As of April 2013, 5,458 women, men and children were living in 35 Direct Provision accommodation centres in Ireland (RIA 2013) awaiting decisions on their claims for asylum. Direct Provision was officially introduced in Ireland in 2000, formalising an informal practice that had been in operation since 1999. Direct Provision has been criticised since its inception regarding its legal basis, as being inhumane, and for violating people’s human rights. Living conditions are thought to have numerous negative health consequences and lack of autonomy regarding the mundane arises repeatedly. Conditions increase isolation and complexly interact with expectations of oneself: what it is to be a woman, a man or a child: the development and negotiation private lives is obstructed. Family life is distorted and adults are infantilised, with long-term health consequences. It is a constant reminder of the ubiquitousness and intensity of state control over the person. Adding further to this callous oppression is the difficulty and stress of living a status of continued uncertainty, unsure whether determination of refugee status or deportation orders awaits.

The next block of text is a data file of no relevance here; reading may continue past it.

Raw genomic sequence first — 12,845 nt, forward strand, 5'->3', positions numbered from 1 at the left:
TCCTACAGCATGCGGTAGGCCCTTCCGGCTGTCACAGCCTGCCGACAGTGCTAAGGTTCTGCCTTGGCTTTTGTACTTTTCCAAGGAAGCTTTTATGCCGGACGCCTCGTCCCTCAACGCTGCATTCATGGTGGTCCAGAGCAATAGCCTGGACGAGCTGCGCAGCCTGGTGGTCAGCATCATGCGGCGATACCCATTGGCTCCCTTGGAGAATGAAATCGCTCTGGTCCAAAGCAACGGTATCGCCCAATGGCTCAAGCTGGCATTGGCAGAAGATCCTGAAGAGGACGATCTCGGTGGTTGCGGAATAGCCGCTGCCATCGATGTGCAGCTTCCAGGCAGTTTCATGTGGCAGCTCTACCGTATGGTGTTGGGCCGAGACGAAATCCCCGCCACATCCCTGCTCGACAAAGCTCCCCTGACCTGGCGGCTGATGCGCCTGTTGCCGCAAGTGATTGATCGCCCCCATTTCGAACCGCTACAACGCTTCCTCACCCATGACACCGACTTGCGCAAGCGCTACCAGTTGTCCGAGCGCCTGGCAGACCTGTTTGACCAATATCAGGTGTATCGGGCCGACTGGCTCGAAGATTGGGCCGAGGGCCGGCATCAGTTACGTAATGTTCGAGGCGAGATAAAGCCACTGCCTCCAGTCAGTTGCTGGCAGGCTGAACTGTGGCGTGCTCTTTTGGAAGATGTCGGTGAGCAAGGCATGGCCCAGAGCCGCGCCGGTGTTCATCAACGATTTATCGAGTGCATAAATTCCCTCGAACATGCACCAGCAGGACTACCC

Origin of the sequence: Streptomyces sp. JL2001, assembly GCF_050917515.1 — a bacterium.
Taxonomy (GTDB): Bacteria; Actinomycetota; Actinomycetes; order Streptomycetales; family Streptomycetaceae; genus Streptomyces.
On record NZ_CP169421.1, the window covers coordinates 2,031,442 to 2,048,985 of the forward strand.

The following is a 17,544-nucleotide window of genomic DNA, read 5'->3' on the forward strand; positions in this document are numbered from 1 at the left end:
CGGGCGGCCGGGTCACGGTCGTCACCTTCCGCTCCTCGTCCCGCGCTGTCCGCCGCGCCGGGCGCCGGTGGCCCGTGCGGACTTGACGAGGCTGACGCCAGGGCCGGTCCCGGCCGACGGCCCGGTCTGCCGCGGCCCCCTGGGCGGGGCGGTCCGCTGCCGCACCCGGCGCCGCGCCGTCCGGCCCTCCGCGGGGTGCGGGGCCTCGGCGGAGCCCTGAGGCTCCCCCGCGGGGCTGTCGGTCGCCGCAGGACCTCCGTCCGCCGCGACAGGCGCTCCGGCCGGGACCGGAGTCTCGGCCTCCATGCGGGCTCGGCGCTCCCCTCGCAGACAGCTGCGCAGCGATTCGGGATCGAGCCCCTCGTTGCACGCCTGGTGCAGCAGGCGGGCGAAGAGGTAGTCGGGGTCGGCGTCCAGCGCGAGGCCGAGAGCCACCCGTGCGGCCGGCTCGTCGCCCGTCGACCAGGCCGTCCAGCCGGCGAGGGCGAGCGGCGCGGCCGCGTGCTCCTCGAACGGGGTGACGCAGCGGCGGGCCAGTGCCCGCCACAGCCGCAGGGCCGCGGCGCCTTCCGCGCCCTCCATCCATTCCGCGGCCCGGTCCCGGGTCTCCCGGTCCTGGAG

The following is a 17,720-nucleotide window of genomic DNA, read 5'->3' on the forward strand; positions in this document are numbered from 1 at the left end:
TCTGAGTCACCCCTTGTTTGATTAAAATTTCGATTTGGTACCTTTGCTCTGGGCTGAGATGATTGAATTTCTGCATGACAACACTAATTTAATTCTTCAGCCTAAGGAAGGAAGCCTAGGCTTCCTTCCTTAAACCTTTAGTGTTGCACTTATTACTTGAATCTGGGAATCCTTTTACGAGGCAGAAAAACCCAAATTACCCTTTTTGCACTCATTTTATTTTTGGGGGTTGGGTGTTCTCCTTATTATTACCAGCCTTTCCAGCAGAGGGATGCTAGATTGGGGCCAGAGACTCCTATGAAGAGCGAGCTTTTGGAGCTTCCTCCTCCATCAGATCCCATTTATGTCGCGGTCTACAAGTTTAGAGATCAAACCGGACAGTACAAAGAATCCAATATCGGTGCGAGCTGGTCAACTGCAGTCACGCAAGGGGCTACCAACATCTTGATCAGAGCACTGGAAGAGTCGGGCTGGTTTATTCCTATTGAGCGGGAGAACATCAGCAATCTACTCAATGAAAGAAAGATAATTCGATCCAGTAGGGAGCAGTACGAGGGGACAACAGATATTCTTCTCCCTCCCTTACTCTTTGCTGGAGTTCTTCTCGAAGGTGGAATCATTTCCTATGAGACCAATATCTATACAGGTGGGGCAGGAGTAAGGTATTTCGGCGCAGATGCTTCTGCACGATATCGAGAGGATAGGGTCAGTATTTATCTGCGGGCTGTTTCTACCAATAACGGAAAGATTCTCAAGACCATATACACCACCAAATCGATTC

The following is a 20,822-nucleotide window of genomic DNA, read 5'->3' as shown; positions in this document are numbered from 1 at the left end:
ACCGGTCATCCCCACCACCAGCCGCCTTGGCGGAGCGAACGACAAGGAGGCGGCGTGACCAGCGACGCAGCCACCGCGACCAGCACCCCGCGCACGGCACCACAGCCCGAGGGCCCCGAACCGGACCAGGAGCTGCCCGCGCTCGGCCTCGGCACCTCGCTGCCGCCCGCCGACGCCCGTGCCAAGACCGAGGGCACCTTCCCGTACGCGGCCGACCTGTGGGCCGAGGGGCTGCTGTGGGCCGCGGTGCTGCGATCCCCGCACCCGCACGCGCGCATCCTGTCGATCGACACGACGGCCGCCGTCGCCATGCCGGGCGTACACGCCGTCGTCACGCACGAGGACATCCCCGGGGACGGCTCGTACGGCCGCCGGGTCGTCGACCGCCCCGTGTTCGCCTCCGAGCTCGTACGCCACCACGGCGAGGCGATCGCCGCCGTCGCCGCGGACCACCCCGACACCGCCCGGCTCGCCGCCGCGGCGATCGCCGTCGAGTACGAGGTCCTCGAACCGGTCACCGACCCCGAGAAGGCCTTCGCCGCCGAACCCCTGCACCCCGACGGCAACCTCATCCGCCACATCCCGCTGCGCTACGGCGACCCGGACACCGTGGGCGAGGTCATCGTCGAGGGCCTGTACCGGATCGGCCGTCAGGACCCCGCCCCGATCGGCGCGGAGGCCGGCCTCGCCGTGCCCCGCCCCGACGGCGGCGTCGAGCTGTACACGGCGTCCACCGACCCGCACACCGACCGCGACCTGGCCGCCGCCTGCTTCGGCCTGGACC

This paper brings together existing discussions of Direct Provision in examining its interaction with personal lives in engaging with the mundane. It highlights the manner in which high levels of control are associated with institutionalisation and draws attention to long-term health consequences. A wide body of literature focuses on how we ‘do gender’ as an important process of identify formation, presentation of self and challenging gendered practices and norms. The manner in which institutionalisation interacts with gendered expectations is detailed, leaving little room for the development/challenging of gendered social identities and associated assumptions– all part of more dominant processes within Irish society. Such distortions marginalise an already vulnerable community of people and has serious long-term consequences for the women, men and children living in Direct Provision.